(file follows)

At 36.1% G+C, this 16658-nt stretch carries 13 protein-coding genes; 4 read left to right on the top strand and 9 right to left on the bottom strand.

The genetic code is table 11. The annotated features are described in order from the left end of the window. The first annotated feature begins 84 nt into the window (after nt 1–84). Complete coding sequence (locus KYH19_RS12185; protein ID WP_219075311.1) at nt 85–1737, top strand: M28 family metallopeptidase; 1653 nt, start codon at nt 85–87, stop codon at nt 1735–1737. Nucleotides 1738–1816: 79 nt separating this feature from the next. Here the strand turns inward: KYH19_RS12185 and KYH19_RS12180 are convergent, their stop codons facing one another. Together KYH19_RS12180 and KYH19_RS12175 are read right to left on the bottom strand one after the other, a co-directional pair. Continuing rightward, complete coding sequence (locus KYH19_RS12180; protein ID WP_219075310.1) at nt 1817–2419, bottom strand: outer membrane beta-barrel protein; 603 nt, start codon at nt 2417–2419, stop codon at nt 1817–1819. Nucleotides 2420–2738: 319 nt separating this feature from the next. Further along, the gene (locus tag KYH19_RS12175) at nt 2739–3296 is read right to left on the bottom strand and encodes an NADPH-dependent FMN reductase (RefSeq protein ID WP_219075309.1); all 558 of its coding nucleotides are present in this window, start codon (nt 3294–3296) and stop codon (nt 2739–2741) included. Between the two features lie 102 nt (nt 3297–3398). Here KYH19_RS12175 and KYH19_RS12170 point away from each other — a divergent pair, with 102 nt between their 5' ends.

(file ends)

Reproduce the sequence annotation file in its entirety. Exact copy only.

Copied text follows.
At 36.1% G+C, this 16658-nt stretch carries 13 protein-coding genes; 4 read left to right on the top strand and 9 right to left on the bottom strand.

The genetic code is table 11. The annotated features are described in order from the left end of the window. The first annotated feature begins 84 nt into the window (after nt 1–84). Complete coding sequence (locus KYH19_RS12185; protein ID WP_219075311.1) at nt 85–1737, top strand: M28 family metallopeptidase; 1653 nt, start codon at nt 85–87, stop codon at nt 1735–1737. Nucleotides 1738–1816: 79 nt separating this feature from the next. Here the strand turns inward: KYH19_RS12185 and KYH19_RS12180 are convergent, their stop codons facing one another. Together KYH19_RS12180 and KYH19_RS12175 are read right to left on the bottom strand one after the other, a co-directional pair. Continuing rightward, complete coding sequence (locus KYH19_RS12180; protein ID WP_219075310.1) at nt 1817–2419, bottom strand: outer membrane beta-barrel protein; 603 nt, start codon at nt 2417–2419, stop codon at nt 1817–1819. Nucleotides 2420–2738: 319 nt separating this feature from the next. Further along, the gene (locus tag KYH19_RS12175) at nt 2739–3296 is read right to left on the bottom strand and encodes an NADPH-dependent FMN reductase (RefSeq protein ID WP_219075309.1); all 558 of its coding nucleotides are present in this window, start codon (nt 3294–3296) and stop codon (nt 2739–2741) included. Between the two features lie 102 nt (nt 3297–3398). Here KYH19_RS12175 and KYH19_RS12170 point away from each other — a divergent pair, with 102 nt between their 5' ends.